We are Punj Lloyd. Short, direct and succinct. Yet, you can’t possibly expect this to work for a consumer durable. However, when the campaign is for business prospects, rivals, investors and employees spread in 60 countries, the message might go straight home—how in just 19 years a small pipeline construction outfit has metamorphosed into an US$2 billion EPC (engineering, procurement and construction) specialist, second in size to Larsen & Turbo in India.
The brief to C2 Design Studio, a non-descript upstart in Singapore that emerged the proverbial dark horse among a few top Indian agencies, after a pitch called in February, was clear: announce to the world that we have arrived. The Singaporean outfit turned in an extremely functional concept and Surprise! Surprise, it won hands down, mainly for “our emphasis on the company’s multicultural employee base,” according to Gerald Chng, C2 Design Studio’s creative director.
In the final execution, the employee series features three faces of Punj Lloyd, workers from three different nationalities, getting their hands dirty and shoes wet at difficult sites for a common purpose, the growth of a transnational company.
“Initially, we toyed with a lot of ideas but eventually tanked those to go with a ‘direct’ approach; an ultra simple message that the client favoured, something ‘in the face’,” explains Chng. “Anything less direct would have missed the mark,” he hurries on to add, underscoring the usual travails of an engineering corporation vis-à-vis a consumer brand—how to communicate attributes of a brand that are not tactical or immediately visible to the consumer.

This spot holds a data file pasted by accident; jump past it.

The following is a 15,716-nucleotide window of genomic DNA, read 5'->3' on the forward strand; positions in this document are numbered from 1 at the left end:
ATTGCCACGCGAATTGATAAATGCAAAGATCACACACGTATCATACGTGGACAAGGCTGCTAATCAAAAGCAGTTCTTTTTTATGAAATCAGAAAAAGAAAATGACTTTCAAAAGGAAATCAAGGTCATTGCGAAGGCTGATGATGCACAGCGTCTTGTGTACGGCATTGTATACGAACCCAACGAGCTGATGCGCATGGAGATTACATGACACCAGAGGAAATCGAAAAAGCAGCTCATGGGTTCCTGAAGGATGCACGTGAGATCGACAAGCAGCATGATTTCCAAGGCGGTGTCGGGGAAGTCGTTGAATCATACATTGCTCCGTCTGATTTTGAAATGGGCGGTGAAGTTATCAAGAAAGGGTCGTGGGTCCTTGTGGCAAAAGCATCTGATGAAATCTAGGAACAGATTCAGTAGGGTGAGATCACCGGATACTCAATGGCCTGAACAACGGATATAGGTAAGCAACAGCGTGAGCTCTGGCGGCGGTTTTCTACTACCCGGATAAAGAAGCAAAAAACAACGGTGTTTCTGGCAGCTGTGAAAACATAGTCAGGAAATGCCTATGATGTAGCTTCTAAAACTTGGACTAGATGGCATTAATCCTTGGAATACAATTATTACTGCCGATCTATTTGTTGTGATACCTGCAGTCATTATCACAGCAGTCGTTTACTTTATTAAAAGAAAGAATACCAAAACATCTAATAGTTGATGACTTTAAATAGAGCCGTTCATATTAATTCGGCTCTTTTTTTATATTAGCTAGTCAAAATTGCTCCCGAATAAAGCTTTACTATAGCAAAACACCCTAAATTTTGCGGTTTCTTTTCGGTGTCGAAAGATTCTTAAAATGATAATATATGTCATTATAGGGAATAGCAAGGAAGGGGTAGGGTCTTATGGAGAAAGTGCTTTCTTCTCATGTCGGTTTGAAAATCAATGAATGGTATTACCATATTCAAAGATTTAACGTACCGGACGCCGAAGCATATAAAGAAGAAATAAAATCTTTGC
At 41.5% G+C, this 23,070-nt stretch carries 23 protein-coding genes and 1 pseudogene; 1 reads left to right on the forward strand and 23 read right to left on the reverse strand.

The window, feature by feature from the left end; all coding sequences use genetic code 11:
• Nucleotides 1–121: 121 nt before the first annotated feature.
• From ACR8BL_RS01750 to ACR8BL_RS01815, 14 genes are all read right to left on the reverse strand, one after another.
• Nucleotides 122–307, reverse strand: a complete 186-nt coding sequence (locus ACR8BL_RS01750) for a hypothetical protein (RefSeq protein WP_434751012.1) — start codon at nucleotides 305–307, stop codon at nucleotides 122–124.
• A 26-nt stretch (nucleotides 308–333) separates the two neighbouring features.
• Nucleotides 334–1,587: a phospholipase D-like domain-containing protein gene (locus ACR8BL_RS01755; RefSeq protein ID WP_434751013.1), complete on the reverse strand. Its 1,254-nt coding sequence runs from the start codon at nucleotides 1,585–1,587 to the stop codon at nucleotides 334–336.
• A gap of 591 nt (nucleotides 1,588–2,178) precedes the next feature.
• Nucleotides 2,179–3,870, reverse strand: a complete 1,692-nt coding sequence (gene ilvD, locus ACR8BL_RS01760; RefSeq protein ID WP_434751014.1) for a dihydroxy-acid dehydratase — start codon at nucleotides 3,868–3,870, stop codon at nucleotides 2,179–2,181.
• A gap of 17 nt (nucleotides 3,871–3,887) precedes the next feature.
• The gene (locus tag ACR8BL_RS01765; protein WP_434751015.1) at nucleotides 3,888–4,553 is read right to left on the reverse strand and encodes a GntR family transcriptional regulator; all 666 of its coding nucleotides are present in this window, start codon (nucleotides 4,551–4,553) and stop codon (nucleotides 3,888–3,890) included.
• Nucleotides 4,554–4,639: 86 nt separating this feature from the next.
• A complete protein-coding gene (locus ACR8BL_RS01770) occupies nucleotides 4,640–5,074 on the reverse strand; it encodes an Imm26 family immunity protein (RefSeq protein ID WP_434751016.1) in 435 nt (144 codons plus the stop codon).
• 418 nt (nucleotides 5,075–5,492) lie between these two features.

The creative hardship was resolved in another series by showing a diversity of Punj Lloyd’s business portfolio. This was easy as today the group dabbles in all things big and small: oil and gas pipelines (onshore and offshore), tanks and terminals, refineries, thermal and nuclear power and petrochemicals, besides building airports, seaports, jetties, expressways, flyovers and bridges, utilities and townships.
In tandem, the television commercial urges the viewer to believe the scale of the company’s operations in the images they see rolling out before their eyes—projects being undertaken in diverse geographies, the Middle East, the Caspian, the Asia Pacific, Africa, South Asia, China and Europe, under a 360-degree plan that includes TV, print and outdoors. There is also a “Do you know…” series for the trade journals.
“The biggest inflection point in the lifecycle of Punj Lloyd brand,” according to Louise Sharma, who heads the corporate communication division, came “when we acquired Sembawang Engineers & Constructors, Singapore, and Simon Carves, UK in June 2006.”
Sembawang, although a young company, just 25 years old, had built a good track record in civil work, while Simon Carves, 125 years old, specialised in engineering and petrochemical projects and had major business links in the UK, Singapore, Iran, Russia, Malaysia and the Middle East. Together, the two entities complemented Punj Lloyd’s expertise in turnkey projects for energy and infrastructure sectors.